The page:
Having trouble staying focused? Don’t worry, you’re not alone. It happens to the best of us. Reading and writing line after line of code can be a little tedious after a while, and it can be hard to stay focused when our favorite distractions (like Instagram and Twitter) are only a tap away.
Thankfully, we have a whole community of learners who’ve faced the same problem and are willing to share their solutions. We reached out to them on Twitter, asking about their favorite tricks for staying focused while they learned.
Turn off notifications
One of the tricks we heard most was to set your phone to Do Not Disturb (or to set it aside altogether). It can be hard getting into “the zone,” and once you’re finally there, the last thing you want is to be pulled out of it after your friend sends you a meme you’ve already seen a dozen times.
Setting your phone to Do Not Disturb helps ensure that you stay in the zone, free from any and all distractions.
Listen to music
Listening to music is another great way to stay focused. Dr. Masha Godkin, professor at Northcentral University, explains how music’s “activation of both hemispheres [of the brain] can maximize learning and improve memory.”
Dr. Godkin also advises us against listening to our favorite songs while trying to work. It’s hard to stay focused when you’re tapping or singing along to Taylor Swift. Instead, try listening to ambient genres like classical or electronic.
Have a daily trackable goal
Being ambitious is admirable, but it can also be a little overwhelming. It’s easy to lose your focus when you’re fixated on a distant end goal. Instead of concentrating on your current projects, you might find yourself plotting or stressing over the work ahead of you.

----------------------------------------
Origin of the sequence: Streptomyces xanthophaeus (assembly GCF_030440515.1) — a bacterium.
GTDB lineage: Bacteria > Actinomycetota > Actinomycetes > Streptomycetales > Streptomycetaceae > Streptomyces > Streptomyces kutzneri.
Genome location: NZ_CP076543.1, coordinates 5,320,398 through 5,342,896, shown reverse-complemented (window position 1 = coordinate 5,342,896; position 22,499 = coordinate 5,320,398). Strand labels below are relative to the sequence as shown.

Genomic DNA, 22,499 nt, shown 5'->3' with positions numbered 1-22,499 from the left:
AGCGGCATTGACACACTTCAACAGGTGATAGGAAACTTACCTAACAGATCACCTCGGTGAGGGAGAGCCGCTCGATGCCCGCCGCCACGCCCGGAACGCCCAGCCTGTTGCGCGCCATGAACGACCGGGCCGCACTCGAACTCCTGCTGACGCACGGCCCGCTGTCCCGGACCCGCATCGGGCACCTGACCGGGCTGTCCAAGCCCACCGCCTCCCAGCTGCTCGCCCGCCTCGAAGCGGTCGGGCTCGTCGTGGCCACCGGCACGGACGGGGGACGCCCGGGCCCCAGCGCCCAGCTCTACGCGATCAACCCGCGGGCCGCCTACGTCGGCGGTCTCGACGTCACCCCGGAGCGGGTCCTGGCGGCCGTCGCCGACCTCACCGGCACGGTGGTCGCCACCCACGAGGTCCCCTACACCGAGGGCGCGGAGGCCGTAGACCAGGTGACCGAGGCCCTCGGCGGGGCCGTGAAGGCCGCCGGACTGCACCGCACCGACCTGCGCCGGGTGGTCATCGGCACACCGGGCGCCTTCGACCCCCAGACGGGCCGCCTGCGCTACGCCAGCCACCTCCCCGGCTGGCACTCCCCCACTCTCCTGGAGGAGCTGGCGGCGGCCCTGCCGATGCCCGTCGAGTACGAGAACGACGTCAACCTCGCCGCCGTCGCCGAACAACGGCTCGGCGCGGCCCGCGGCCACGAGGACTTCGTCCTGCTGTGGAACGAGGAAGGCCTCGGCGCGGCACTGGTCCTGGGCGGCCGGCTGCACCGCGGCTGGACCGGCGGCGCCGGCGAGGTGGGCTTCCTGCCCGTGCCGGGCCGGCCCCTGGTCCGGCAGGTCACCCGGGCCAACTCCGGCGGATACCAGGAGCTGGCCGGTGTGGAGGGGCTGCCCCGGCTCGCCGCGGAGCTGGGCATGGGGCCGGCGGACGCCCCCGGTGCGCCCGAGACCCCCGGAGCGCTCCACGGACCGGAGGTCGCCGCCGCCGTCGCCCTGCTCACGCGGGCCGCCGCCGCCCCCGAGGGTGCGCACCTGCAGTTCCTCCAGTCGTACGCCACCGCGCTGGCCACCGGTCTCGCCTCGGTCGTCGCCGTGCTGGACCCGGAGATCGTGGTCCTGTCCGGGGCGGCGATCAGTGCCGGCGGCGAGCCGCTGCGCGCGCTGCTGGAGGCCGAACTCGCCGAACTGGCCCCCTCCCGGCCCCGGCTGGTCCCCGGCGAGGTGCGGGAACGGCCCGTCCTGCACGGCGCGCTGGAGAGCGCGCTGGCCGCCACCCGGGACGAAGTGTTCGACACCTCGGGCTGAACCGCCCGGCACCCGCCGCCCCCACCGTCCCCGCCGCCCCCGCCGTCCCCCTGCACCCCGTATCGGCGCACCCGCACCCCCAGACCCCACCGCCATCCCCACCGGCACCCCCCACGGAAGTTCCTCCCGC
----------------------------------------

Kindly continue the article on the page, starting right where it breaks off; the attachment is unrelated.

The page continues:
Self-described aspiring software developer Juan Villa offers a solution to this problem — recommending that you break your projects down into smaller, trackable goals. Take our learn to build websites Skill Path as an example.
Creating an entire website can be a daunting prospect for someone new to the world of coding. But, breaking it down into the lessons in the Path (e.g., learning the basics of HTML and CSS) makes it feel much more manageable. Plus, as you complete your goals, you’ll end up with a gradually expanding list of achievements that you can look back on to stay motivated.
To help you on your way, our Curriculum Developers cultivated this list of bite-sized goals to look forward to while you’re learning to code. You can also set a weekly target for coding practice in your Codecademy account settings. While going through our records, we noticed that learners with weekly targets are more than 40% more likely to achieve their goals!
Use the Pomodoro Technique
Several learners suggested using the Pomodoro Technique. Developed in the ’80s by Francesco Cirillo, the Pomodoro Technique is a tried and true method of boosting your focus and the quality of your work — while also creating more free time. To get started, all you’ll need is a timer, pen, and paper (or you can just use your smartphone).
Essentially, the Pomodoro Technique involves working for 25-minute stretches with 5-minute breaks in between and an extended break (20 – 30 minutes) after 4 cycles. Over time, you’ll find yourself more focused and less vulnerable to distractions during your work sessions.
As you work, take note of how long it takes you to finish a project. This will give you a better understanding of your abilities, and you can refer to it later when undertaking a similar task.
Stay focused with Forest
Lastly, several learners recommended Forest. Forest is a productivity app that allows you to plant a virtual seed every time you set its timer. As the set time elapses, your seed will steadily grow from a sapling to an adult tree. Navigating away from the app will reset your tree’s growth, but if you leave it open for the duration of the timer, once your tree is mature, you’ll earn points that you can use to buy different types of trees or even plant one in real life.
Along with its app, Forest offers a browser extension that helps you stay focused while working on your desktop or laptop by blocking less-than-productive websites. You can also use it collaboratively in the event of a group project.
Hopefully, these tips will help you stay focused while you’re working — both on our website and beyond. Have any tips you’d like to share? Leave them in a comment below.